legitimacy they continue to exercise the real power. This is
where the battle lines are now drawn: a genuine federal democracy
vs a unitary military state behind a civilian front. 
     Another reason for Daw Aung San Suu Kyi's release is that
the economy is in acute crisis and in urgent need of
international assistance. The Japanese have repeatedly told SLORC
that releasing Suu Kyi is the key to the international (or at
least the Japanese and Asian Development Bank) treasure chest.
Japan has already begun to renew assistance to Burma. SLORC hopes
that Daw Aung San Suu Kyi's release will also satisfy the
European Union and the United States, and open the doors to
further bilateral and multilateral assistance, including World
Bank and IMF loans. Daw Aung San Suu Kyi of course is aware of
these motives.  Since her release she has repeatedly asked
foreign governments not to rush to restore trade and other links,
and has said that international pressure should continue. 
     These then are some of the reasons behind the generals'
release of their great adversary. There is also a logic in the
timing: In terms of the civil war and internal military control,
SLORC feels at the peak of its power. This might decline from now
on for various reasons including, in the rural areas, increasing
poverty with attendant malnutrition and health problems; and in
the cities, especially Mandalay, growing unrest over Chinese
commercial dominance.   
     Also, the old dictator Ne Win is still alive (we assume) and
this fact gives a measure of cohesion to the army. The head of 
military intelligence, Lieutenant General Khin Nyunt, has said
that the army might split if Daw Aung San Suu Kyi were released.
This danger would be increased after the Old Man's death. 
     Another timing factor is that Daw Aung San Suu Kyi's release
came shortly before the beginning of the ASEAN foreign ministers'
meeting, where SLORC hoped that the release would win it
increased economic and diplomatic support and, ultimately,
membership. And indeed, SLORC was allowed to sign the Treaty of
Amity and Cooperation which is a necessary step toward
membership. (It may be that the welcome SLORC received at that
meeting made some generals feel they could do without the popular
support which only an agreement with Aung San Suu Kyi can
provide, and that this is behind their wavering stance and the
leaked prohibition of her reinstatement as secretary-general.) 
     How can the international community help Burma move toward
genuine democracy? 
     First, the UN General Assembly should ask the UN secretary-
general to facilitate round-table negotiations between SLORC, the
political opposition, and representatives of the different ethnic
groups, and impose a time-frame.
     Second, Daw Aung San Suu Kyi and her colleagues should be
given economic leverage: Though they have the mandate of the
people, they lack other forms of power. One way that
international actors, including ASEAN countries and Japan, can
advance the democratic process is to help correct the imbalance. 
     This can be done by ensuring that all international
involvement in Burma (investment, bilateral and multilateral
assistance and so on) is subject to the guidelines, approval and
monitoring of the representatives of the Burmese people, namely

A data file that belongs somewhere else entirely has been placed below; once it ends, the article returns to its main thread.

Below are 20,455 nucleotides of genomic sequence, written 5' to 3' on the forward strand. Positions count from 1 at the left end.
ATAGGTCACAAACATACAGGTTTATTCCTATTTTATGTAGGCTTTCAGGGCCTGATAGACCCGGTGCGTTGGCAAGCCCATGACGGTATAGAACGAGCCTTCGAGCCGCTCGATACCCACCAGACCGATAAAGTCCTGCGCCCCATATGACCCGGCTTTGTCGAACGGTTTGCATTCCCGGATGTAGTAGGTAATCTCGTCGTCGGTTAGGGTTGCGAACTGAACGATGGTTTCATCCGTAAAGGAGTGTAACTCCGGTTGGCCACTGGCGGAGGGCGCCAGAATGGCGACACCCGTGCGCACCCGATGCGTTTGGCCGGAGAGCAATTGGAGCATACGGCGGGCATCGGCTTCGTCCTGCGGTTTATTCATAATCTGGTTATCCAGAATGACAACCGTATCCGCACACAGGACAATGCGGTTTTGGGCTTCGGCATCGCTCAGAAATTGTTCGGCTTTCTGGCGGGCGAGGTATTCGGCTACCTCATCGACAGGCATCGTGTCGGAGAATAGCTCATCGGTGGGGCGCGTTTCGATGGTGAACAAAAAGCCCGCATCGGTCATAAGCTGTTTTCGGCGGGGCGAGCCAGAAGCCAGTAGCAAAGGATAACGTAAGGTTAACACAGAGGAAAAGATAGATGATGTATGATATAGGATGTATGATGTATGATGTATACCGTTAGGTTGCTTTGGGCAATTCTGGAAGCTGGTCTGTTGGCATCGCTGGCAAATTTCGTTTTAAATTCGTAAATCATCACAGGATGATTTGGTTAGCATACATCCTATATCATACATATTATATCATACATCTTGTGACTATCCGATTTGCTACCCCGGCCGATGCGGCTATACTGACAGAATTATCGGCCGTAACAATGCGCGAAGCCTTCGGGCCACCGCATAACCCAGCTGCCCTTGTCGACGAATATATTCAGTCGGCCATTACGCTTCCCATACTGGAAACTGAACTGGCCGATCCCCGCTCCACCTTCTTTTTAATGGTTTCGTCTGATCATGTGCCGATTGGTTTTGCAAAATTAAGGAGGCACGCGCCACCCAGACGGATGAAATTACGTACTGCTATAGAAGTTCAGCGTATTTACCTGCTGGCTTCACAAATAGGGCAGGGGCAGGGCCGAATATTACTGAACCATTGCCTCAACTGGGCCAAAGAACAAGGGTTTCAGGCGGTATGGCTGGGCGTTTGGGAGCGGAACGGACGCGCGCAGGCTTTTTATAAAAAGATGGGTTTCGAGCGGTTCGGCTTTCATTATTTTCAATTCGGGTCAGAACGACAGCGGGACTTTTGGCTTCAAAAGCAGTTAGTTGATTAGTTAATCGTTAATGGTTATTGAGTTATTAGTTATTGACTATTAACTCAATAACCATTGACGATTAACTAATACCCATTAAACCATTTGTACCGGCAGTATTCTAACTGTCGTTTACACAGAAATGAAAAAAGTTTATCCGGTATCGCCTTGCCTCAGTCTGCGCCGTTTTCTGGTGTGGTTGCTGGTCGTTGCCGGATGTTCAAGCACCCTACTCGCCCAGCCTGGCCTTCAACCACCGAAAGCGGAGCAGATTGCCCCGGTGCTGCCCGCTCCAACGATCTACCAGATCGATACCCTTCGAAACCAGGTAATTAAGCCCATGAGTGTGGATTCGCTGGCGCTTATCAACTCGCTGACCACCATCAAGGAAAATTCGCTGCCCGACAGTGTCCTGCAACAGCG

Daw Aung San Suu Kyi, her colleagues and the leaders of the
different ethnic groups. Such an approach could increase the
bargaining power of the democratic forces in their dialogue with
SLORC, and assist the building of a genuine rather than a
symbolic democracy in Burma. 
     Mr Arnott is secretary of the Burma Peace Foundation. Mr
Silverstein is a Rutgers University professor and the author of
several books on Burma. They contributed this comment to the
Herald Tribune.

    December 12, 1995
     by  Joe Pang ( The writer is managing director of Victoria Garment 
     Manufacturing Company in Hong Kong, which has four factories in Burma. 
     He contributed this comment to the International Herald Tribune .)
     Rangoon _ Should human rights activists in Western nations, in their 
     campaign for democratic reform in Burma, take away the right to work 
     of thousands of Burmese with jobs in garment factories?
     In 1989, as Burma began its open-door economic reforms after nearly 
     three decades of socialist isolation, I visited Rangoon to explore the 
     feasibility of a setting up a garment factory.  
     I was shocked to discover that unemployment was 60 percent and that 
     many young people in their mid-20s with high school or even college 
     eduaction had never had an opportunity to work.  Practically the only 
     jobs avialable were in the civil service or small scale shops and restaurants.
     After several months of negotiations, we opened our first joint venture 
     factory with Myanmar Textile Industries, a division of the Ministry of Industry.
     I still remember the day we began recruiting.  Despite heavy monsoon 
     rains, more than 2,000 young Burmese came for the 400 jobs.  Many were 
     malnourished, and those who were unsuccessful at first refused to 
     leave when we announced that the positions had been filled.
     Those hired were trained by our technicians for three months. Then we 
     began shipping top quality garments to customers in the United States 
     including well known labels such as Liz Claiborne, Eddie Bauer and 
     R.H. Macy. Customer reaction was so positive that our group now has 
     four factories in Burma employing 3,300 workers.